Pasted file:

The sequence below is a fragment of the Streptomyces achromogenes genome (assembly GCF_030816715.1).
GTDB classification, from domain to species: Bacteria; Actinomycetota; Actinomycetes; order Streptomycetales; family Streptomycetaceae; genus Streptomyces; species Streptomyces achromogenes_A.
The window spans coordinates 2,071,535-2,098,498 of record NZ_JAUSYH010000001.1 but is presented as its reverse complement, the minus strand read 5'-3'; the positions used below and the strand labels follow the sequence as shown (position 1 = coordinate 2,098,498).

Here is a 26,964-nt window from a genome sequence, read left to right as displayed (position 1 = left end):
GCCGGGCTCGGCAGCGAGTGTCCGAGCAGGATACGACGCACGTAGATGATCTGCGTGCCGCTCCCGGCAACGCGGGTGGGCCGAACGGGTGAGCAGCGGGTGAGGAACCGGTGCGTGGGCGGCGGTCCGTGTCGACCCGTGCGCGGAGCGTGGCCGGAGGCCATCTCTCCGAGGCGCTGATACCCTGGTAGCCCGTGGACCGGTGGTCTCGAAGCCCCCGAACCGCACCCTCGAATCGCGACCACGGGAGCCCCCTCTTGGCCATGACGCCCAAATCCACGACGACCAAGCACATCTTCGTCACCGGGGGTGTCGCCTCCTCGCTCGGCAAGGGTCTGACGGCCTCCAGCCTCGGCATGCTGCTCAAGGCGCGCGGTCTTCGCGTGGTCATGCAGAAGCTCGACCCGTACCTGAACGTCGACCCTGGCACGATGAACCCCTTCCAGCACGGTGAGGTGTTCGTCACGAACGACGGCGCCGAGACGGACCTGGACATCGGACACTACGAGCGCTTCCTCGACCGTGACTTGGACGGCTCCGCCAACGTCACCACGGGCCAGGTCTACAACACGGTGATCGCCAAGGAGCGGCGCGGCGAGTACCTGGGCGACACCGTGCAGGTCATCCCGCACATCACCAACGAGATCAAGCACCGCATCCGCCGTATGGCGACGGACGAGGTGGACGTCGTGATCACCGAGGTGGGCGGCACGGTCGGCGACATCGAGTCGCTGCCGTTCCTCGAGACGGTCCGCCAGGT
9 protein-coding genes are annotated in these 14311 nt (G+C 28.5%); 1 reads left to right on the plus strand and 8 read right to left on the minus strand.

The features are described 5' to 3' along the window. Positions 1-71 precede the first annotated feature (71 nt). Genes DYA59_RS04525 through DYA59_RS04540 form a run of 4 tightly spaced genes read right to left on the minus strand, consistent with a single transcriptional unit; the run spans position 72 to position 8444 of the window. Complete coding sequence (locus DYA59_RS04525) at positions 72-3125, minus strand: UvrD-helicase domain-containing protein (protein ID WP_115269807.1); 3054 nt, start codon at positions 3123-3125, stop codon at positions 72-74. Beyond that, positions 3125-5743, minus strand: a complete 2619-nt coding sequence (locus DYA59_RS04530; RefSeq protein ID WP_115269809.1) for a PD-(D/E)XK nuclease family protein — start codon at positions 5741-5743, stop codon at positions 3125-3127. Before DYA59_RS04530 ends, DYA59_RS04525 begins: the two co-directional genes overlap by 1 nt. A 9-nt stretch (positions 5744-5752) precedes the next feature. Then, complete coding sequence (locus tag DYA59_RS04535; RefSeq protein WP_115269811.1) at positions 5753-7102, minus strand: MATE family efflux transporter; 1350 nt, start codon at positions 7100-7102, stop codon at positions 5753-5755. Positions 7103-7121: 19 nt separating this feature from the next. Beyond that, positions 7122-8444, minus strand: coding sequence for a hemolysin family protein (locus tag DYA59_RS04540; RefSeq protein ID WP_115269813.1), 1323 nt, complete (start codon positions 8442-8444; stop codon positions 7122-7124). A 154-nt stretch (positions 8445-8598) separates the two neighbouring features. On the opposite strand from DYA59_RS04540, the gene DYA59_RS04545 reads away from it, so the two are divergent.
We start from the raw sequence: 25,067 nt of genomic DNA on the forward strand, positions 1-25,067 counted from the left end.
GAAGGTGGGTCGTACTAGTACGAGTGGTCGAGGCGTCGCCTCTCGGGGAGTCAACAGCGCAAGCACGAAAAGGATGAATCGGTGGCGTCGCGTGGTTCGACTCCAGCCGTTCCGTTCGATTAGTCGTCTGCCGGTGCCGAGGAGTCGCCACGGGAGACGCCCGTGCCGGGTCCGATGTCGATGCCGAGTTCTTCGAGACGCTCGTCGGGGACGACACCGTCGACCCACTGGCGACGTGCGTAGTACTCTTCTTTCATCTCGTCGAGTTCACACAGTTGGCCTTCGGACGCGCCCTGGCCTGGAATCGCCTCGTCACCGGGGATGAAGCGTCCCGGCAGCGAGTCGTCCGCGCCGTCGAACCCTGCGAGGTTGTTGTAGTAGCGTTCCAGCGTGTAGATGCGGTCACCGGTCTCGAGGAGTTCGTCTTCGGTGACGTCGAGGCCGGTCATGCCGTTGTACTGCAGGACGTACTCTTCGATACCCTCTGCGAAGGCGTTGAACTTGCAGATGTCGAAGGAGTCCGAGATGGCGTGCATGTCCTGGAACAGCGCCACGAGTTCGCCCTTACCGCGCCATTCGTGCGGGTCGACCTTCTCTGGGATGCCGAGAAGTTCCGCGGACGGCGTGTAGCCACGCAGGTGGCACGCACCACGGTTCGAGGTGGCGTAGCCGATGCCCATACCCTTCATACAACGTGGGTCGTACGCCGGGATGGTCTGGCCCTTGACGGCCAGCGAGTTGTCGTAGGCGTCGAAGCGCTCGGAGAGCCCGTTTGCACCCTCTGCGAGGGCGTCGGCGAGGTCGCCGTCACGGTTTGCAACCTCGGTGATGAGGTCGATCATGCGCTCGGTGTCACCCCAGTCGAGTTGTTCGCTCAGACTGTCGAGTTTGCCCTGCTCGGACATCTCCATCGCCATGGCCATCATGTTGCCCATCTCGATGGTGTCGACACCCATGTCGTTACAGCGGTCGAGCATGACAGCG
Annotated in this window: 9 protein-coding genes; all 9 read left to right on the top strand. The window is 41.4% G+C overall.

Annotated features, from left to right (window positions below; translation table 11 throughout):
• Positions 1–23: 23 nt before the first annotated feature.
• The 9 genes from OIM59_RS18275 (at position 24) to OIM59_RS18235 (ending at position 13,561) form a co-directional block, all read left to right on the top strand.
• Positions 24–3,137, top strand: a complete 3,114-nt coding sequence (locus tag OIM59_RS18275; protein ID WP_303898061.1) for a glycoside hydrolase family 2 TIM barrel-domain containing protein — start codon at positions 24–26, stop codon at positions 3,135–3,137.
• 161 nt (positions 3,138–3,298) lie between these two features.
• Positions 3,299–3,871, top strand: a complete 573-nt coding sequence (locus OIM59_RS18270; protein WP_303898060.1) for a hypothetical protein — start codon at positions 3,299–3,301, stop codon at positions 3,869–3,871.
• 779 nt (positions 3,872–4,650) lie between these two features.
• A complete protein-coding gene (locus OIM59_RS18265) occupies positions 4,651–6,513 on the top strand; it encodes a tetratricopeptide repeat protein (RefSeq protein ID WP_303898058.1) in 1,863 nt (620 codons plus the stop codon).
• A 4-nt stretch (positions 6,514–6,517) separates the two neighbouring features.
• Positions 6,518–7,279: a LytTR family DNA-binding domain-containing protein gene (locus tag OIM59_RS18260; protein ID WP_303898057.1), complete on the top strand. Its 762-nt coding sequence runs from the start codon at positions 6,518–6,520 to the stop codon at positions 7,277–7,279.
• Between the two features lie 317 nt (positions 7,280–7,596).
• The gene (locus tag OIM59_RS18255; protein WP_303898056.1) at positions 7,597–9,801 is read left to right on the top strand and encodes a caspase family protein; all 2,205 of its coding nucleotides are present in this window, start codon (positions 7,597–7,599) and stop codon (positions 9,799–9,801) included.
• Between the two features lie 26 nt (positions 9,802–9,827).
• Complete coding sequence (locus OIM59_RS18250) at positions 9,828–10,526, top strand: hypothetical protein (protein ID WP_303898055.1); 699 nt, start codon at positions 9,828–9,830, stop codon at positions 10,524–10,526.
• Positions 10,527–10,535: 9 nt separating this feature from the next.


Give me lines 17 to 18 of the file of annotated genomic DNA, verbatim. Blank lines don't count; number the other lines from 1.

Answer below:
• 779 nt (positions 3,872–4,650) lie between these two features.
• A complete protein-coding gene (locus OIM59_RS18265) occupies positions 4,651–6,513 on the top strand; it encodes a tetratricopeptide repeat protein (RefSeq protein ID WP_303898058.1) in 1,863 nt (620 codons plus the stop codon).